Mornings are the worst. No matter how hard you try, something always goes wrong. Your alarm doesn’t go off. The traffic on your way to school is unbearable. You’ve got three homework assignments to do before class because it was a whole lot easier last night to take a nice long nap then do anything […]
Mornings are the worst. No matter how hard you try, something always goes wrong. Your alarm doesn’t go off. The traffic on your way to school is unbearable. You’ve got three homework assignments to do before class because it was a whole lot easier last night to take a nice long nap then do anything related to school. But there’s one thing worse than anything else that can ruin not only your morning, but your day: not getting anything to eat for breakfast.
Luckily for you, one group of students has you covered.
The Breakfast Club, founded earlier this year by Madeline Madrid (’19), Nathan Battimarco (’19), and Tyler Chen (’19), is meant to help bring back the most important meal of the day. The club, which meets periodically in Ms. Chadbourne’s room (704), presents a welcoming community open to anyone who wants to share in breakfast. The mainstays of the club are cereal, milk, and coffee, a simple combination, which also serves as part of the club’s origin.
“I really like cereal, and Nathan really liked to make coffee, so we thought we would start a breakfast club. We thought it would be a lot of fun and that people would enjoy it,” Madeline says.
When asked what exactly a group of students sitting around in the mornings possibly could offer he rest of the CB community, Madeline’s answer is simple.
“Free food,” she replied.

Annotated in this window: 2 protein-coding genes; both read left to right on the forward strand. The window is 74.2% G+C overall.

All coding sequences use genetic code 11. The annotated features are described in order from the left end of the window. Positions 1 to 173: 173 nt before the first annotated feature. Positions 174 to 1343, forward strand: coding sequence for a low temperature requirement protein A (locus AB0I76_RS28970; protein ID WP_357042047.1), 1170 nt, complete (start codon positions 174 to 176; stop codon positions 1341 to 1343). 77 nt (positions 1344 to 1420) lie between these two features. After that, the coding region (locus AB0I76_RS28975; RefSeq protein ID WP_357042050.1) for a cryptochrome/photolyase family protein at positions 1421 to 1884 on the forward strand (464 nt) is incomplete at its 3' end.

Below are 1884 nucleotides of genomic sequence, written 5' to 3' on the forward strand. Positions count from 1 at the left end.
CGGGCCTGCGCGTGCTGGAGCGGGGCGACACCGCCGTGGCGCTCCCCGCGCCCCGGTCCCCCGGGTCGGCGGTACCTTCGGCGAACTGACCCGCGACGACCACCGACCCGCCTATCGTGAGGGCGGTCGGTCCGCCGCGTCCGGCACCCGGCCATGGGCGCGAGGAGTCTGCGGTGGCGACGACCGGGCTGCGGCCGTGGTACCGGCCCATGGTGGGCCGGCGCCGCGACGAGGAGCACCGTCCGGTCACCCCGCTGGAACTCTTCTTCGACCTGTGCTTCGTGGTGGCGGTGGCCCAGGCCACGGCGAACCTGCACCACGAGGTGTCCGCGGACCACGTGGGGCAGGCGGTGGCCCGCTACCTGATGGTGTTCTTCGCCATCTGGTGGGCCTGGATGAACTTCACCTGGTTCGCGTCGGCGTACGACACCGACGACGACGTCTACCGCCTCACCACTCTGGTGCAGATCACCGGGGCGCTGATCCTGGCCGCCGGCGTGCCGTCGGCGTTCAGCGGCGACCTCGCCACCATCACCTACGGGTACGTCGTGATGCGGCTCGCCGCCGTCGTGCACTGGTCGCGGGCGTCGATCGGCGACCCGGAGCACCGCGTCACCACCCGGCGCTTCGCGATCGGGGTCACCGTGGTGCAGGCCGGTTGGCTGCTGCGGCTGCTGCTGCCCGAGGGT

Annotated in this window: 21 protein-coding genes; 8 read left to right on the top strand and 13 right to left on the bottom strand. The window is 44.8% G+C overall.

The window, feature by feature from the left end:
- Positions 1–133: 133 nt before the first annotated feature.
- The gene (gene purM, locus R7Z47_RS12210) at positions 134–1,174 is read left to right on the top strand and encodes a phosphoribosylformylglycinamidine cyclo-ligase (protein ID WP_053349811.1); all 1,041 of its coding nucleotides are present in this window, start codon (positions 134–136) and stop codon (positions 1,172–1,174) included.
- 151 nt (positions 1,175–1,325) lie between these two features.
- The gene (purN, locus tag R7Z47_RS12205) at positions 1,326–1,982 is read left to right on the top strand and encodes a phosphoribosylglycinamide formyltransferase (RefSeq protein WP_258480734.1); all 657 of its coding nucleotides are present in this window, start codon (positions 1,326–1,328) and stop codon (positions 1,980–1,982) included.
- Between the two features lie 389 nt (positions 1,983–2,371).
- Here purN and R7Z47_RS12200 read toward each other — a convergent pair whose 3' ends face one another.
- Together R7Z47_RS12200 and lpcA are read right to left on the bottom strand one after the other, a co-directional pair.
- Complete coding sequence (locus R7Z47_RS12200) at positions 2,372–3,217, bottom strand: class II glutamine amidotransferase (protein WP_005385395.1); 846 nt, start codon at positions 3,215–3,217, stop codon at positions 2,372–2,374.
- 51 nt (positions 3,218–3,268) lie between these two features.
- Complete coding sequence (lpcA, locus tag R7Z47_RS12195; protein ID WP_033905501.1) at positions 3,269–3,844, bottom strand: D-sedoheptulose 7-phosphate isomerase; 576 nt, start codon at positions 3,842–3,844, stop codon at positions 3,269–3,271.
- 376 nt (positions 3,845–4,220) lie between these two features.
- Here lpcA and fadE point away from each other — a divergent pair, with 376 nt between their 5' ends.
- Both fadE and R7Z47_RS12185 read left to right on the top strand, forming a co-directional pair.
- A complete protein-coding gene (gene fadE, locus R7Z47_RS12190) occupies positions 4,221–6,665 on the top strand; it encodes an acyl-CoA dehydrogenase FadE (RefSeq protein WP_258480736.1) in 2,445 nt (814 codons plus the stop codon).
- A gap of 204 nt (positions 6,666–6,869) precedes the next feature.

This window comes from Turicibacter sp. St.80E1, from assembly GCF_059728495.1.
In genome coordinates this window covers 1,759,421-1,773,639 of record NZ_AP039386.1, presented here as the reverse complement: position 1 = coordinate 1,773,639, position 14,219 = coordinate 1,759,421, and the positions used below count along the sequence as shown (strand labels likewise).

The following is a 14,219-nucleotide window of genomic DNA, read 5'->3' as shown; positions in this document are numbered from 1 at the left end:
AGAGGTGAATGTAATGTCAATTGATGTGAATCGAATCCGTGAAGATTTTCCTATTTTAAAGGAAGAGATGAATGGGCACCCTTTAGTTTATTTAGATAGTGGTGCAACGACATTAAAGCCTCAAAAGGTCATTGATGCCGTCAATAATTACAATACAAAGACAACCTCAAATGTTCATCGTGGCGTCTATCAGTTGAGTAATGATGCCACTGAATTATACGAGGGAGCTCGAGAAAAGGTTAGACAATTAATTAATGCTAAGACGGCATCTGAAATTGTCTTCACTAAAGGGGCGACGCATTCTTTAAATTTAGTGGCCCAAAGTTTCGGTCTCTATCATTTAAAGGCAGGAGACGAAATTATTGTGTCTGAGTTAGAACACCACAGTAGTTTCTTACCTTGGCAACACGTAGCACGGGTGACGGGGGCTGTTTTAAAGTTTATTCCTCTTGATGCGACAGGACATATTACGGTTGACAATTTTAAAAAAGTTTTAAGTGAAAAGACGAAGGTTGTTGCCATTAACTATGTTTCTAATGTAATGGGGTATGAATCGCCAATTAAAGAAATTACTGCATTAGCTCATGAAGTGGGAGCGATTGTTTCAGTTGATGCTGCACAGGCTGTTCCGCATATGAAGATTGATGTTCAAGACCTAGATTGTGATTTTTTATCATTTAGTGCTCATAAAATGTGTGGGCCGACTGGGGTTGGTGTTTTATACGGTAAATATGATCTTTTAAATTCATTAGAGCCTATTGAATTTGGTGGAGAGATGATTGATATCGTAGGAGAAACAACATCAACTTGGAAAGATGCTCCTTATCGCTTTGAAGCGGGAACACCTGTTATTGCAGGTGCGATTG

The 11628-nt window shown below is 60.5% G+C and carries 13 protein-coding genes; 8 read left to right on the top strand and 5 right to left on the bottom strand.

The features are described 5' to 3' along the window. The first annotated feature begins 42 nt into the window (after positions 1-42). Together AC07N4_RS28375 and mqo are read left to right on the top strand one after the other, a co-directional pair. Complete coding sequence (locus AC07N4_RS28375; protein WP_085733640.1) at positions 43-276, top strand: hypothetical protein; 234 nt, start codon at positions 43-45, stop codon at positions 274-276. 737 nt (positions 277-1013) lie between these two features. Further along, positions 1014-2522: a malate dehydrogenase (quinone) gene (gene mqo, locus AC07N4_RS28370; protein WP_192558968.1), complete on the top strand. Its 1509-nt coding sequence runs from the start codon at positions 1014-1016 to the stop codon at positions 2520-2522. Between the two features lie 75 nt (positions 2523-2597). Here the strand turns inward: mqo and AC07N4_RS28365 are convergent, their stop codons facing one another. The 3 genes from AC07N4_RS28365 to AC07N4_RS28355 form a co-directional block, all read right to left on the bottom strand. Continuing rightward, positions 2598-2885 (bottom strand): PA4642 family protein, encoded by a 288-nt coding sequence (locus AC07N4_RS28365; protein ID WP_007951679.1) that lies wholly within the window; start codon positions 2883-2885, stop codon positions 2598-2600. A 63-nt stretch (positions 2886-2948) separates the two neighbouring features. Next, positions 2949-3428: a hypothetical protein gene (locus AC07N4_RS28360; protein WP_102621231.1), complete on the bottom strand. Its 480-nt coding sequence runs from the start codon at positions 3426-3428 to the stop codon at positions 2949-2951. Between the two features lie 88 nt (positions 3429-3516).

That may seem like a simple sentiment, but Madeline was quick to tell us that her club can provide a lot more than just a quick meal.
“We have friendship and companionship,” she adds. “Everyone is at Breakfast Club…and we all have to really come together. We have to orchestrate everything.”
Since funding for the club is scarce, a few devoted members will regularly pitch in to make the meetings happen. The presidents of the club normally communicate over a group message to make sure that the necessary supplies are bought and ready for each meeting, one misstep or forgetful moment and an entire meeting could be off.
Club member Simon Bell (’19) made known his appreciation for the most recent meeting (“It was nice”) and made sure to add that he had, in fact, contributed to the club.
“I brought the Cocoa Pebbles, I’ll have you know” he says.
Despite the amount of legwork that it takes to arrange each of the meet ups, Madeline remains modest when it comes to the purported success of the club.
“[The club] has been moderately successful so far. We don’t really have many newcomers…but we do have the regular people who show up,” she says. But having been to various club meetings over the past semester, it seems that the Breakfast Club has succeeded in creating a niche for itself. While the folks that show up to sample the cereal and coffee are a small group, the meetings are surprisingly lively, and the atmosphere is certainly nonthreatening. People file in and out of the meetings throughout the hour before school starts and stop to talk. By no means does the breakfast club lack community, but as Madeline describes, the main thing attracting people to the club may just be the promise of free food.
“Not a lot of clubs offer free food. There’s a lot of people who get to school pretty early and they don’t really have anything to do in the morning, and me and my friends are a part of that. Another part of it is that a lot of teenagers don’t typically eat breakfast in the morning, so we’re providing the opportunity to do so.”
The Breakfast Club stands as a practical solution to an ever present problem in high school life. It presents a simple yet effective opportunity for students not only to meet each other early in the mornings, but to catch a quick bite to eat as well.